Joan Benoit Samuelson Sets American Masters Record in 3000 Meter Run

Joan Benoit Samuelson kicks to the finish in the 3,000 meters in a record 10 minutes 22.68 seconds on Friday in Landover.
Joan Benoit Samuelson kicks to the finish in the 3,000 meters in a record 10 minutes 22.68 seconds on Friday in Landover. (By Jonathan Newton -- The Washington Post)
  Enlarge Photo     Buy Photo
By Carl Little
Special to The Washington Post
Saturday, March 21, 2009

The skin on Joan Benoit Samuelson's face isn't as taut as it was in 1984, back when she became a pioneer in track and field by winning the first women's Olympic marathon in Los Angeles. Smile lines form parentheses at the edges of her mouth. Crow's feet tattoo the corners of her eyes.

But from the neck down, her lean, compact frame is timeless. So is her tenacious spirit. Samuelson used both yesterday (probably a bit more of the latter) to win the 3,000 meters at the U.S. Masters Indoor Track and Field Championships at Prince George's Sports & Learning Complex in Landover. She crossed the line in 10 minutes 22.68 seconds, an American indoor record for women 50 and older.

"I feel really strong, but I don't feel very fast," Samuelson, 51, laughed.

Fast is relative for the former world and American record holder in the road marathon. She dominated yesterday's race, nearly lapping the entire field on the 200-meter track and finishing 37 seconds ahead of Kathryn Martin, who set the previous record of 10:23.84 in 2004.

Before this week, Samuelson had not worked out on an indoor track since 2003. She said its tight turns and the amount of torque they place on her hips make her nervous.

She had good reason to be. Moments after the gun fired, Samuelson's left hip gave out and she said she felt like she was going to fall. But she managed to steady herself -- it took her about a lap to work the kink out of her hip -- and she shot to the front of the pack.

That was about her only hiccup. Samuelson led from start to finish, completed her first mile in 5:34.11, then ran the remainder of her race at an even faster clip.

With every lap that passed, the public address announcer kept the smattering of fans in attendance -- and Samuelson herself -- aware of how close she was to record pace. On the bell lap, he bellowed that she was half a second off the mark. The crowd, realizing it might be witnessing history, cheered loudly when Samuelson came around the final turn and spurred her to the finish with applause.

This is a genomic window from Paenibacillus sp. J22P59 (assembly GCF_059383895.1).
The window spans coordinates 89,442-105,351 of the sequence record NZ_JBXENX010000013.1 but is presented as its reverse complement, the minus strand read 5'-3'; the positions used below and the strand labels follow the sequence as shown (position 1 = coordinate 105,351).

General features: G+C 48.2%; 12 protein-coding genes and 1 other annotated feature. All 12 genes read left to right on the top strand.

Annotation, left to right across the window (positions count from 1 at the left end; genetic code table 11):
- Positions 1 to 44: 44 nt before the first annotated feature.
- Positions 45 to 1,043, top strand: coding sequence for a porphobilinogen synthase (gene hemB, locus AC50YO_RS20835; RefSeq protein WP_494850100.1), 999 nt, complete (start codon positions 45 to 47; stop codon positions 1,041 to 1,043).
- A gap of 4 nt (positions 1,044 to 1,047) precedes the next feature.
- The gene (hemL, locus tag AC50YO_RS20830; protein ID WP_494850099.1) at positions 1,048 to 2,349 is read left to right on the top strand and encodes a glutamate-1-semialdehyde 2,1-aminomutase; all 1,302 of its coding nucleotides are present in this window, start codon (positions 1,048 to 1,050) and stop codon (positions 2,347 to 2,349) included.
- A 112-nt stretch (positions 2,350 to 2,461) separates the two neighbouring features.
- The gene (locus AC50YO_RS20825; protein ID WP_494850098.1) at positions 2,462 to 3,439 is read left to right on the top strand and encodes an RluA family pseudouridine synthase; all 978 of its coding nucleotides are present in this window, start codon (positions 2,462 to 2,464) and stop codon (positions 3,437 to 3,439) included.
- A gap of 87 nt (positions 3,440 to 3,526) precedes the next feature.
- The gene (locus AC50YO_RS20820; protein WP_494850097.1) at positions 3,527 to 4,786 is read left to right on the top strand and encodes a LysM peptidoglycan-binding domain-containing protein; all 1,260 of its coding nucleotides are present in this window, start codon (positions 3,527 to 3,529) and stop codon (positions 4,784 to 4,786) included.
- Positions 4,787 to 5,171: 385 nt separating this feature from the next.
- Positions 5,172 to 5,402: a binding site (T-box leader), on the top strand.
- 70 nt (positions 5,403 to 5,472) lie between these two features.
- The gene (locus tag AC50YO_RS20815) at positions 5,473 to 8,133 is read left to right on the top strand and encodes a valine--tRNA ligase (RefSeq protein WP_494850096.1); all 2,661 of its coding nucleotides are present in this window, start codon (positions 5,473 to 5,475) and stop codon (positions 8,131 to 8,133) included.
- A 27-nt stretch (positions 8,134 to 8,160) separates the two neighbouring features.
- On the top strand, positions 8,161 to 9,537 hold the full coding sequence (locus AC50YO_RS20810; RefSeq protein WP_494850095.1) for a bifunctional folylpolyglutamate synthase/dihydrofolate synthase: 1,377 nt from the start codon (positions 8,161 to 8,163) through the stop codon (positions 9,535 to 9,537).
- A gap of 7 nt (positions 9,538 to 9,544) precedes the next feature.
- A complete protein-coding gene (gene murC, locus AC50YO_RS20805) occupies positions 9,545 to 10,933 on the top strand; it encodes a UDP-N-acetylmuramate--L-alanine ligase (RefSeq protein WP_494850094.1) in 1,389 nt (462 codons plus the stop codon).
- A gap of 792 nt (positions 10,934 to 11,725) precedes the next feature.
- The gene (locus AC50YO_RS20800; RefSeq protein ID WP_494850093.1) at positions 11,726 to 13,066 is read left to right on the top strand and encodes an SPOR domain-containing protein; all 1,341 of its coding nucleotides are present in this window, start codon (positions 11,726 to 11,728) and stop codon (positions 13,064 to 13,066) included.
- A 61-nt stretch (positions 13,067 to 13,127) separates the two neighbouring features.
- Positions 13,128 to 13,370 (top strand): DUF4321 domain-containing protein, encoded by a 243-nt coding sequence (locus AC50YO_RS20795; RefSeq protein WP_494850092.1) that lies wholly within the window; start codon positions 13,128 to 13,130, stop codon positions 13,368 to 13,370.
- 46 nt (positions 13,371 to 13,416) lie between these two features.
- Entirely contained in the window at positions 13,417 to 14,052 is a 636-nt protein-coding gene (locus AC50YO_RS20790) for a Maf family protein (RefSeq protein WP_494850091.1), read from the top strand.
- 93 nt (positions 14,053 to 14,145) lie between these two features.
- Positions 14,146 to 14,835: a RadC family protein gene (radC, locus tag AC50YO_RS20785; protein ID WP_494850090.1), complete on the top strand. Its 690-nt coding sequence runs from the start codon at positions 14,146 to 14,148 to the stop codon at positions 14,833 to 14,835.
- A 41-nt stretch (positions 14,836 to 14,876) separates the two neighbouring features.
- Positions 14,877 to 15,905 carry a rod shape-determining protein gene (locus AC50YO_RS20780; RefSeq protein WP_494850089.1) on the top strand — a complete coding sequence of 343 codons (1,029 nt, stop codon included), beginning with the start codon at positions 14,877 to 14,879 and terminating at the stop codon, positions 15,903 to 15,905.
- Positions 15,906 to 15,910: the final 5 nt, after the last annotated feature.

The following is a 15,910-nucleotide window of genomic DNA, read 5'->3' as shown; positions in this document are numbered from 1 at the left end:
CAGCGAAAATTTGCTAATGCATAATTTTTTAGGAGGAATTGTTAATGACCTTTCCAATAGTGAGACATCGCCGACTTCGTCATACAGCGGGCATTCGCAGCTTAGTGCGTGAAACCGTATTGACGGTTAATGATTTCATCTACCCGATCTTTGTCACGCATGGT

"She's amazing," Martin, 57, said of Samuelson. "I knew she could do it. I'm honored to have my record broken by her."

"She's tough as nails," added John Tuttle, a former U.S. Olympic marathoner who finished fifth in yesterday's men's 50-54 3,000.

The Masters championships, hosted by Potomac Valley Track Club, featured 12 former Olympians and 58 current or former world champions, the most in the 35-year history of the meet. Athletes had to be at least 30 to qualify for competition.

At 94, Frank Levine of Pennsylvania was yesterday's most senior competitor. He ran his first marathon when he was 65 and credits his longevity in the sport to "relatively clean living." The only participant in his age division (90-94) in the 3,000 meters, he crossed the line in 29:34.42.

Samuelson was a high school sophomore when she first started running. She broke her leg during a skiing accident and turned to running as an alternative form of exercise. Six years later, she won the first of two Boston Marathons.

Although she did not make the U.S. women's marathon team at the 2008 Olympic Trials, she finished in 2:49:08, fastest ever in the 50-54 age group.

"There is no finish line," Samuelson said. "This is part of who I am. For some people, it's coffee, but this makes me feel alert and focused. When I no longer find it enjoyable, I'll know it's time to stop."


© 2009 The Washington Post Company